Partially hydrogenated oils — the primary source of artificial trans fats in processed foods — are no longer “generally recognized as safe” for use in human food, according to a U.S. Food and Drug Administration decision announced June 16, 2015. Companies will have three years to remove these oils from their products. The ruling does not affect trans fats that naturally occur in dairy foods and meat from ruminant animals, which is not considered as much of a health concern.
The new ruling on industrial trans fats “was a long time coming, but is still very welcome because it means that consumers will no longer need to be concerned that this toxic substance may be hiding in their foods,” said Walter Willett, Fredrick John Stare Professor of Epidemiology and Nutrition and chair of the Department of Nutrition at Harvard T.H. Chan School of Public Health.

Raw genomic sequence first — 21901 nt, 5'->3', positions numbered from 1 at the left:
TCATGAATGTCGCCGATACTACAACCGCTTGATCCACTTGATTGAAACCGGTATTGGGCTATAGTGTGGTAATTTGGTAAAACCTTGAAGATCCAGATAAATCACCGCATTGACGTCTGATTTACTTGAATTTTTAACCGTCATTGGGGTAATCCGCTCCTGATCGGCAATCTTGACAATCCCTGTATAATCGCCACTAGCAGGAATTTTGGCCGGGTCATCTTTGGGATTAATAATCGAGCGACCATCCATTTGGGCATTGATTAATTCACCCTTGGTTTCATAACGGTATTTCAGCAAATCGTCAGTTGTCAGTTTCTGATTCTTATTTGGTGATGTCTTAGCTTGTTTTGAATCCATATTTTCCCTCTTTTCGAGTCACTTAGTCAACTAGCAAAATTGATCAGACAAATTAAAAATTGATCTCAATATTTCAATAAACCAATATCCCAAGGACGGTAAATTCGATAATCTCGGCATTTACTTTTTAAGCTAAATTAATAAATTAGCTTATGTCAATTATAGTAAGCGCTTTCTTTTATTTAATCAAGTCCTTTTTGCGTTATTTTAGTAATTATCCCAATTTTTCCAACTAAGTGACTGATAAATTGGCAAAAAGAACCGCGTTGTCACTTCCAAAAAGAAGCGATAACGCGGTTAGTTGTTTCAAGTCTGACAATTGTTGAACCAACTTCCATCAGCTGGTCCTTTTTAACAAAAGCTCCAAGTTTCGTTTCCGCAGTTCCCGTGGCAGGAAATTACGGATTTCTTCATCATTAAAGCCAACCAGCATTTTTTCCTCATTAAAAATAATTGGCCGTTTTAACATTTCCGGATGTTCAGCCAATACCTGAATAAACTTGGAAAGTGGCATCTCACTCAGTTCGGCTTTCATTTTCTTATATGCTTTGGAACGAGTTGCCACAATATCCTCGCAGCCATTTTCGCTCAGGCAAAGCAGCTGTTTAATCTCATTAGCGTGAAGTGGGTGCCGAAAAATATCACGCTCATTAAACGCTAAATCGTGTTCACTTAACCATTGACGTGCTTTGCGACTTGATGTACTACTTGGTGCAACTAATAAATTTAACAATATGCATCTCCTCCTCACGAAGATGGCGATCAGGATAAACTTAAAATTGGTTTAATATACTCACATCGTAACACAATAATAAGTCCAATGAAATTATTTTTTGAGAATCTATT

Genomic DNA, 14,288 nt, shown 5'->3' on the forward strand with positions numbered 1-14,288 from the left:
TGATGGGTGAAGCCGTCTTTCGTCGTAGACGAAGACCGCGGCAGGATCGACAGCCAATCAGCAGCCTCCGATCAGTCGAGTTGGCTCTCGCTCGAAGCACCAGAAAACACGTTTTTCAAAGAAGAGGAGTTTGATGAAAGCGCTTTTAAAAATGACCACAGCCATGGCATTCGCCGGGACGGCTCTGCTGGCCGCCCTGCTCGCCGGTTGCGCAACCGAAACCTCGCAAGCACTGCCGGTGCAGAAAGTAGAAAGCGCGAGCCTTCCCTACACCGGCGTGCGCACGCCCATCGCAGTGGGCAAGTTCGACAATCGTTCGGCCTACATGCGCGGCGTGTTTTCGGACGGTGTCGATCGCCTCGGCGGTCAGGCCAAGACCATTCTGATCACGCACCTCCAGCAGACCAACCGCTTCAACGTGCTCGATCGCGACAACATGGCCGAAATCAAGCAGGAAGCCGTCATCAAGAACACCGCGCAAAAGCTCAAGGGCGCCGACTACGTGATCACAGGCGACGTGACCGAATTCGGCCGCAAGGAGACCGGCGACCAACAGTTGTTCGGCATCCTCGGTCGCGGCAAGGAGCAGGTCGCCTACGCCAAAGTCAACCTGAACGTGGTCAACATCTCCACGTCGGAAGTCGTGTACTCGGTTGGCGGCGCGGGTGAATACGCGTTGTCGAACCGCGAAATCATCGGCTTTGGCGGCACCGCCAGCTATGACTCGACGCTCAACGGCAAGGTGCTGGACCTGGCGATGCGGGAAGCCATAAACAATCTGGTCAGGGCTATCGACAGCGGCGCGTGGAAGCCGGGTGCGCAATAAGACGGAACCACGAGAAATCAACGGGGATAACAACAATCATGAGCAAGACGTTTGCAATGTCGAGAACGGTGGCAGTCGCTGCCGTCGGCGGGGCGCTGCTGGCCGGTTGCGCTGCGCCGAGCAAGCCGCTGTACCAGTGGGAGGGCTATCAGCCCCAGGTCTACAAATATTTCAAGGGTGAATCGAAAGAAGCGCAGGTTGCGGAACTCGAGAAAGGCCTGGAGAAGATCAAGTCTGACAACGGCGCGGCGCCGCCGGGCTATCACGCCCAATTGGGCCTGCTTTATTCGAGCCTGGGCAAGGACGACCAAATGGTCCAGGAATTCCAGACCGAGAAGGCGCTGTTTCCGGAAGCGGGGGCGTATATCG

Researchers at the School have long advocated for the removal of artificial trans fats from the diet. Work by Willett and others has shown that consuming an excess of trans fats raises the risk of high blood lipid levels, heart disease, type 2 diabetes, and other illnesses. Harvard Chan School researchers estimate that eliminating industrial trans fats from the U.S. food supply could prevent up to 1 in 5 heart attacks and related deaths. That would mean a quarter of a million fewer heart attacks and related deaths each year in the United States alone.